In recent years, electrical vehicles have been developed with multimotor drives. In this type of multimotor drive, the most important objective is to maintain stability of the vehicle. To achieve stability of the vehicle, the driving torque and motor speeds must be properly distributed in every operation point (e.g., acceleration, deceleration, and vehicle turning left/right). According to Reference ^{[3]}, the twoside motorindependent drive is the most widely used transmission scheme, and the synchronization and coordination control problem is a key problem in the research and development of this kind of vehicle. The authors of Reference ^{[17]} point out another feature necessary for the reliability of electrical vehicles: the electrical vehicle must be a faulttolerant system, i.e., in the case of one drive unit failure, the stability of the system must be maintained with the rest of the drive units. This being the case, the authors propose a faulttolerant controller based on sliding mode techniques. Further bibliographic review and study of faulttolerant diagnosis and control systems for multimotor electric vehicles can be found in Reference ^{[18]}. The implementation of the electrical vehicle drive control algorithm with torque distribution on an FPGA platform is described in Reference ^{[19]}. In Reference ^{[20]}, a new type of braking power distribution for distributiondriven electrical vehicles is introduced. The road state and condition estimation as well as the relationship between the tire and road surface are described and considered in slip controller design.
3. Fuzzy Algorithms in MultiMotor System Control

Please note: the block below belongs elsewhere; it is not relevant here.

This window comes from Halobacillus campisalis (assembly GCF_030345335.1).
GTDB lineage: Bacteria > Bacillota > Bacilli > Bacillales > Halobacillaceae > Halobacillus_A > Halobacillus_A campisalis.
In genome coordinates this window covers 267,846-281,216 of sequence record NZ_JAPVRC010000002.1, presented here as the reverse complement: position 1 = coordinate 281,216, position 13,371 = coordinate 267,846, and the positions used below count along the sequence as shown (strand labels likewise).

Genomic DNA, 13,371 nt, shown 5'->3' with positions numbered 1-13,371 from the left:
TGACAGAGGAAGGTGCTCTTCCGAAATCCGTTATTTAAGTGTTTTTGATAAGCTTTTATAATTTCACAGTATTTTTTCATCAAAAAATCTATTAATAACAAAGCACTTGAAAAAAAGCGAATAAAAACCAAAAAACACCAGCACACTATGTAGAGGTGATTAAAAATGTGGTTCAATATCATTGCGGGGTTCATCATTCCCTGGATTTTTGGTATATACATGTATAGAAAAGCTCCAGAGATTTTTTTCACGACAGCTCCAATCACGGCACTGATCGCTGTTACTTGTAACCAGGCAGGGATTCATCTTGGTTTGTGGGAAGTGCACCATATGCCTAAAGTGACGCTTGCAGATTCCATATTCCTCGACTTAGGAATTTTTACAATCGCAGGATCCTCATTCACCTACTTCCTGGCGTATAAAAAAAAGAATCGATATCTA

As discussed in Section 2, multimotor systems are strongly coupled nonlinear MIMO systems. These systems are complex and hard to model considering all nonlinearities and mechanical coupling effects. In addition, many uncertainties caused by external conditions (wind gusts and unpredictable road conditions for electrical vehicles, material thickness and spacing on the conveyor belts for continuous lines, etc.) can affect the operating conditions of individual motors in the system. This being the case, fuzzy algorithms are convenient for implementation in multimotor system control because of the following two advantages: the fuzzy algorithm is based on defining states similar to narrative expression of experience, and the needed knowledge of controlled technology is minimal. This means that nonlinear input/output relationships can be expressed by a set of qualitative “if–then” rules ^{[2]}. Further on, as pointed out in Reference ^{[4]}, fuzzy control can be used to distinguish different types of disturbances to different fuzzy areas during operation and, thus, improve the coordination of the multimotor operation. Two different fuzzy inference systems exist, namely, the Mamdani and the Takagi–Sugeno inference systems. The Takagi–Sugeno fuzzy rule base uses linear functions of inputs to predict the output, whereas the Mamdani inference system determines outputs through fuzzy subsets ^{[21]}. A detailed review of Mamdani inference systems is given in Reference ^{[22]}, and in Reference ^{[23]} Takagi–Sugeno fuzzy modeling is described.